"I don't know whether he bought them new or whether they had been used by other stores but I'm sure he was enticed by the joy they brought to him," said Hal, who was a year old when the first windows were displayed at Kirven's.
The holiday windows were downtown fixtures until the store moved in March of 1987. Twice the displays were changed out over the years. By the time Kirven's left for the mall the novelty was waning and shoppers were jaded.
Even then, Hal Kirven wishes the location at Columbus Square had contained windows. Several years, the store put up the old displays inside the mall but the magic was lost.
When Kirven's closed, the store was able to sell the animated figures back to the syndicate.
Christmas in Columbus is not so centrally located today. Santa sets up business in shopping centers all over town. People no longer shop in stores clustered together downtown and gifts are bought from Amazon.com instead of Kirven's.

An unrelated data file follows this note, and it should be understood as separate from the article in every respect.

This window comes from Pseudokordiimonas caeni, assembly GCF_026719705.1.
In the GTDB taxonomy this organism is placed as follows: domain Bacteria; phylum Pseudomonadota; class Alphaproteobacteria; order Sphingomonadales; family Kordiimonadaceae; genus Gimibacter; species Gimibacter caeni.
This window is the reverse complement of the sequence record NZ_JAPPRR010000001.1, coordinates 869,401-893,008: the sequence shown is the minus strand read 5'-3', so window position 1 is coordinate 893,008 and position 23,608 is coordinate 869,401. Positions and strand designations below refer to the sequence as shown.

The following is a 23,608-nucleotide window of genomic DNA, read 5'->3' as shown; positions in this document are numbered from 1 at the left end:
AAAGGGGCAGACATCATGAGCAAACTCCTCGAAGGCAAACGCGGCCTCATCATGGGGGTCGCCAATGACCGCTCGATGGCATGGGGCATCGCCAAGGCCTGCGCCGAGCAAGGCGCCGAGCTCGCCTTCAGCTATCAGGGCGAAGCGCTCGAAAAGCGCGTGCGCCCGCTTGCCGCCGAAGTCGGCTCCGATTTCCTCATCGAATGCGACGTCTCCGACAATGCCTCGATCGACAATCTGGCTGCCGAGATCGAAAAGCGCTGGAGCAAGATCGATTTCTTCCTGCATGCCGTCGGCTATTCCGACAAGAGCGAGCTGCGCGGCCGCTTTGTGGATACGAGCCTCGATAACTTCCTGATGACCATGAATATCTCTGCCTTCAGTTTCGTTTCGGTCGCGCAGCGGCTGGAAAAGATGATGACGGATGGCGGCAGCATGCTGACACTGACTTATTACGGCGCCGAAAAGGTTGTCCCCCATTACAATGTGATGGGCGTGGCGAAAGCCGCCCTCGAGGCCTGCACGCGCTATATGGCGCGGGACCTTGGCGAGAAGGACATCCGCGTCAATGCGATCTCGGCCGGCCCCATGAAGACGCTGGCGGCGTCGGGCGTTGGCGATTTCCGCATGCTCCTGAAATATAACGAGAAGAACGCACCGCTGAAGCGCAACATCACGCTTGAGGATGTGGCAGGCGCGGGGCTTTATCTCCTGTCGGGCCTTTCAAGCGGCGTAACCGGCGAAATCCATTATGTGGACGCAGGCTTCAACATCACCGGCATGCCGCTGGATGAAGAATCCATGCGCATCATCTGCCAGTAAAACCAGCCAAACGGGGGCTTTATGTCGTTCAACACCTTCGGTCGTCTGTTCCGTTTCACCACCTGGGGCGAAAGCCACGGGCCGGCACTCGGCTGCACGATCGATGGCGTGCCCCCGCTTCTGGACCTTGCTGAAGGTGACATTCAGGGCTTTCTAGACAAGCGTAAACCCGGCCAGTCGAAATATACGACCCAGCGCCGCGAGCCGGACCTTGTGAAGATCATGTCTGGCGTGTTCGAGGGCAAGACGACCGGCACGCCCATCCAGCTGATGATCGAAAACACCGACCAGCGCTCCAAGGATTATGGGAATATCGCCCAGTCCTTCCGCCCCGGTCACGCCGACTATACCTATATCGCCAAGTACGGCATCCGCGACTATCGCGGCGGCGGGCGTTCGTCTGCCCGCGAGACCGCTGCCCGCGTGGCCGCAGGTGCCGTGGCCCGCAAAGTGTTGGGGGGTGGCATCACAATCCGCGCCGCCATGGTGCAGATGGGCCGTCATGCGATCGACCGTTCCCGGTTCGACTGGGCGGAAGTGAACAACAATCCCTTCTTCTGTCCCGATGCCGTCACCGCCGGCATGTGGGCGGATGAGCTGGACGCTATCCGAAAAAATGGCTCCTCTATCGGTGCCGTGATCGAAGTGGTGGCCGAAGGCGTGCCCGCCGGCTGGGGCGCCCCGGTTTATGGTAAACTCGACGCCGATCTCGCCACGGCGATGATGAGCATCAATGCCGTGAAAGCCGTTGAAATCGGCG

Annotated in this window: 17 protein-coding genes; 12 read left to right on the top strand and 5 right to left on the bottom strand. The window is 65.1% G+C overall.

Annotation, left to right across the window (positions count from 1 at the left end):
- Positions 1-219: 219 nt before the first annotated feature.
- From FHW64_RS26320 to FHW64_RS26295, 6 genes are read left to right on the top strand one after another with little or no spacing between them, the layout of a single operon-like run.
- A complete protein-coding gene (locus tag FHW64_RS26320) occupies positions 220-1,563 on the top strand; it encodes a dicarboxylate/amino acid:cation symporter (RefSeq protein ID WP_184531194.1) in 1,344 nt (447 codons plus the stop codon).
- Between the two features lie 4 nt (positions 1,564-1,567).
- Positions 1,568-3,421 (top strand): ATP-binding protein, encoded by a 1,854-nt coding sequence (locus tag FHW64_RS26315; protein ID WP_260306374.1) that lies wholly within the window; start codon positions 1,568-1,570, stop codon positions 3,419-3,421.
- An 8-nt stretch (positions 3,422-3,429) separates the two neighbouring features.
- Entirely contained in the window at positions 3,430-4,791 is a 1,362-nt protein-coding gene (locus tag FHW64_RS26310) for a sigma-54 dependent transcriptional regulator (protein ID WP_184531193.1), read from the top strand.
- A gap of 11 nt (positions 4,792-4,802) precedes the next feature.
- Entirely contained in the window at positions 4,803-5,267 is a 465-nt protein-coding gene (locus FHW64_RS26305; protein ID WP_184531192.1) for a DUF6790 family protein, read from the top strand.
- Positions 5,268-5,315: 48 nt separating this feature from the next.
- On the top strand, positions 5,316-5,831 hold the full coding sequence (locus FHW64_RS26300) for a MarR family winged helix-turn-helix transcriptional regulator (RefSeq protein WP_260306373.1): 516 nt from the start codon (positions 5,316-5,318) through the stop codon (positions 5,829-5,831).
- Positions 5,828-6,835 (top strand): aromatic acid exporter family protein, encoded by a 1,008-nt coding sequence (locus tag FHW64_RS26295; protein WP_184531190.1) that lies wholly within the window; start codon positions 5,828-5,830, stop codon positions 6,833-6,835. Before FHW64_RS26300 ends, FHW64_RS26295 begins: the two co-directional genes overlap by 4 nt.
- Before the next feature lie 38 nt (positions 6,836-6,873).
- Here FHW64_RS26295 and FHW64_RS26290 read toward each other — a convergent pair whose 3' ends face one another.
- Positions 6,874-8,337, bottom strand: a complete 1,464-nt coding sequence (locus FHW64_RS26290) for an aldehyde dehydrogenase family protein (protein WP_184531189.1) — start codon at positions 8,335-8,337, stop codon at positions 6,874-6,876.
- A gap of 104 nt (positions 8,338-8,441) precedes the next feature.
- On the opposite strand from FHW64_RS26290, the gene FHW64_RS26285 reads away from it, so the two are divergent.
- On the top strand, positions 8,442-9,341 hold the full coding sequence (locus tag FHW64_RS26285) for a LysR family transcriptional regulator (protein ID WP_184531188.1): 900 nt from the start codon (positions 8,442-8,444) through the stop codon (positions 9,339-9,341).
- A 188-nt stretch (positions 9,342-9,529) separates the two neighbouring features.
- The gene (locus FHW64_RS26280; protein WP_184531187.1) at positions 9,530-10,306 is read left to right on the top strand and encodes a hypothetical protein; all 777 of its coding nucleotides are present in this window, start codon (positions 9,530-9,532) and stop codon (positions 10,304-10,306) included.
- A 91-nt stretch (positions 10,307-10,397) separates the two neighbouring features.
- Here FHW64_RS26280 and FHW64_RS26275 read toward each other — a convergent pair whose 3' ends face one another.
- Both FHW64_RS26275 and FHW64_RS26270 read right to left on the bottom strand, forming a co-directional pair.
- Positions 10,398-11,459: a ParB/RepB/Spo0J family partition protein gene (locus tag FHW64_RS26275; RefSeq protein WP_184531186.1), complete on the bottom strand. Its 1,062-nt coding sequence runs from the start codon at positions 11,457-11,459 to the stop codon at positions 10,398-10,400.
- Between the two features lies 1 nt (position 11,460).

Downtown has morphed into Uptown and instead of excited shoppers the sidewalks are filled with students on their way to class at Columbus State University. Many of those students now live in apartments above the stores where people once shopped.
But descriptions of Christmases past and those department store windows still bring a twinkle to the eyes of people of certain generations.
"They were joyful and fascinating," Hal Kirven said. "The movement and activity brought the child out of every person, whatever their age."
-- Richard Hyatt is an independent correspondent. Reach him at firstname.lastname@example.org.